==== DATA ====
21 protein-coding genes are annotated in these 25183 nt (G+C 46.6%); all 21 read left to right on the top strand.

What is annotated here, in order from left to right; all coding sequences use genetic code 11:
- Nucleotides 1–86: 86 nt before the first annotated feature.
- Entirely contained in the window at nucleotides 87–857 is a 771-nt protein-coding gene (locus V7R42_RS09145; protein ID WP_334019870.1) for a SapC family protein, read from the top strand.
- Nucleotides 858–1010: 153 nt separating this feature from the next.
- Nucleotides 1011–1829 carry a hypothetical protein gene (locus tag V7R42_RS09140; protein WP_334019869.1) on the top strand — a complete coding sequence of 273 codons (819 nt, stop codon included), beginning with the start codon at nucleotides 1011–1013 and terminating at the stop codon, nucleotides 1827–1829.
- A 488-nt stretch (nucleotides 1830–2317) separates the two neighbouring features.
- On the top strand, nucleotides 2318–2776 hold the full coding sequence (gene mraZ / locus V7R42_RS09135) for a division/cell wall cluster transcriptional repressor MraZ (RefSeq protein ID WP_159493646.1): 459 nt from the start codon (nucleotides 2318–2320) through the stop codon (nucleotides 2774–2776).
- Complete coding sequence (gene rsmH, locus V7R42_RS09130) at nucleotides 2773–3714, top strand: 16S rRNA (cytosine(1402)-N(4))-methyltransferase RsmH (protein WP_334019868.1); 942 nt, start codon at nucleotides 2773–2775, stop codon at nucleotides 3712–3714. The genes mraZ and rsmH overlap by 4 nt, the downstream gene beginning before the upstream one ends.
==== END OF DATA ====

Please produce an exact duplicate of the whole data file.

21 protein-coding genes are annotated in these 25183 nt (G+C 46.6%); all 21 read left to right on the top strand.

What is annotated here, in order from left to right; all coding sequences use genetic code 11:
- Nucleotides 1–86: 86 nt before the first annotated feature.
- Entirely contained in the window at nucleotides 87–857 is a 771-nt protein-coding gene (locus V7R42_RS09145; protein ID WP_334019870.1) for a SapC family protein, read from the top strand.
- Nucleotides 858–1010: 153 nt separating this feature from the next.
- Nucleotides 1011–1829 carry a hypothetical protein gene (locus tag V7R42_RS09140; protein WP_334019869.1) on the top strand — a complete coding sequence of 273 codons (819 nt, stop codon included), beginning with the start codon at nucleotides 1011–1013 and terminating at the stop codon, nucleotides 1827–1829.
- A 488-nt stretch (nucleotides 1830–2317) separates the two neighbouring features.
- On the top strand, nucleotides 2318–2776 hold the full coding sequence (gene mraZ / locus V7R42_RS09135) for a division/cell wall cluster transcriptional repressor MraZ (RefSeq protein ID WP_159493646.1): 459 nt from the start codon (nucleotides 2318–2320) through the stop codon (nucleotides 2774–2776).
- Complete coding sequence (gene rsmH, locus V7R42_RS09130) at nucleotides 2773–3714, top strand: 16S rRNA (cytosine(1402)-N(4))-methyltransferase RsmH (protein WP_334019868.1); 942 nt, start codon at nucleotides 2773–2775, stop codon at nucleotides 3712–3714. The genes mraZ and rsmH overlap by 4 nt, the downstream gene beginning before the upstream one ends.